Bryce Cartwright has expressed his desire to help build a successful culture at the Titans under a new coach having reached an NRL milestone doctors told him should never have been possible.
Cartwright played his 100th top-grade game in the 34-12 loss to the Broncos on Saturday evening, teammate Nathan Peats almost brought to tears in presenting the second-rower his jersey in the pre-game build-up.
Told after seven NRL games that a fractured ankle five years ago should have prevented him from ever running again, Cartwright expressed his pride in reaching 100 games while outlining his intention to play a part in the next phase of the Gold Coast.
Recruited from the Panthers by deposed coach Garth Brennan on a four-year deal that runs through until the end of the 2021 season, Cartwright has made 31 appearances for the Titans over the past two seasons including 17 in this campaign, the equal most of anyone at the club.
His Gold Coast tenure has not been without its difficulties – he was dropped to the Intrust Super Cup midway through last season – but the 24-year-old told NRL.com that he wants to continue to contribute to the change that has already begun.
"The standards have lifted and they need to continue to lift,” Cartwright said.
“We're definitely not where the top teams are at the moment but we're changing the way we train and all the little effort areas, punctuality, all those kind of things. Building a better base for ourselves as a team and as individuals.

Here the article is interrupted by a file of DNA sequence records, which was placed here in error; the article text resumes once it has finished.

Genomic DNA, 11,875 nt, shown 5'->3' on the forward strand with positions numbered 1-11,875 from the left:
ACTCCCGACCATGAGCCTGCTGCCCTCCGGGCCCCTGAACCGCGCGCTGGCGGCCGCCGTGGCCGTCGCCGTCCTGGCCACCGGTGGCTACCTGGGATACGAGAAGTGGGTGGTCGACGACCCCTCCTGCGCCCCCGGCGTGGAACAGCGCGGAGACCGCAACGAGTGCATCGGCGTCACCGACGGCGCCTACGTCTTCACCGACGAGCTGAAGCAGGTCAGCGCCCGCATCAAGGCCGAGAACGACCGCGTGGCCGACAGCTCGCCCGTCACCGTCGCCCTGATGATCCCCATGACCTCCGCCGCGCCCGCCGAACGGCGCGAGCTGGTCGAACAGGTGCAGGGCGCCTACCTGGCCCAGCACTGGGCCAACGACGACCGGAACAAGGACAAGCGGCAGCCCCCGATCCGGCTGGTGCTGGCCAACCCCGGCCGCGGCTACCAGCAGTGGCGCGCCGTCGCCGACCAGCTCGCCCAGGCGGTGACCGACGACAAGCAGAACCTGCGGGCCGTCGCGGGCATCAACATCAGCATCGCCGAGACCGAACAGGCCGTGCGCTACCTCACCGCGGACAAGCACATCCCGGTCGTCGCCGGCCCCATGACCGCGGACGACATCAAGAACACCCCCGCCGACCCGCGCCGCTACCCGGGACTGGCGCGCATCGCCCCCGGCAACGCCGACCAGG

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"It's sad to see Garth go but I’m excited to see who's going to coach us and look forward to the next step.
"I'd love to stay here. It's a nice place to be, the two kids love it here and the missus loves it here and everyone here is just so nice and down to earth.
"I think the club's going places. We just need to persevere and work hard and I think there's going to be a bright future here.”
Given his disappointing season last year Cartwright and Peats embarked on an intensive off-season at training so he could become a permanent member of the 17 and reach a milestone that was in jeopardy early.
“I've worked really hard for this,” Cartwright said.
“After seven games I broke my ankle pretty badly and I wasn't told until after I came back that the surgeon didn't think I'd ever run again.
"To play 100 games after being told that after seven is something I'm pretty proud of.
“I've had a few ups and downs in my career but not many people get to play 100 games and I pride myself on the work to get there.
"It's pretty scary to be told that but I'm pretty proud of how hard I've worked to prove him wrong.
"It was probably the hardest thing I ever went through."
With the announcement of a new head coach imminent, Titans players have been told to buy in or risk being moved on, something senior coach Craig Hodges insists is the honest way to approach the situation.
"That's the brutality of our industry, they are on notice. There's no point in lying to them that they're not," Hodges said.
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"I think it would be incredibly unfair to sugarcoat it now for them, nurse them through the last eight weeks and then somebody in our club tap them on the shoulder in September or October to say that it's all over and they're not needed here anymore.
"It will make it very clear for us for the guys that are keen to be on board and are committed to doing it, and the guys that it's just too hard for and are looking to play in a 16th-placed club.
"We no longer want to be a 16th-placed club. We need to move on from those fellas.
"I know it hasn't come through in the two results that we've had but our training couldn't have been better the last fortnight.
"When that will come through in a result I can't tell you but I do know that backing away and giving them a soft landing or making the world a little bit more comfortable for them isn't going to help us build to where we need to build to."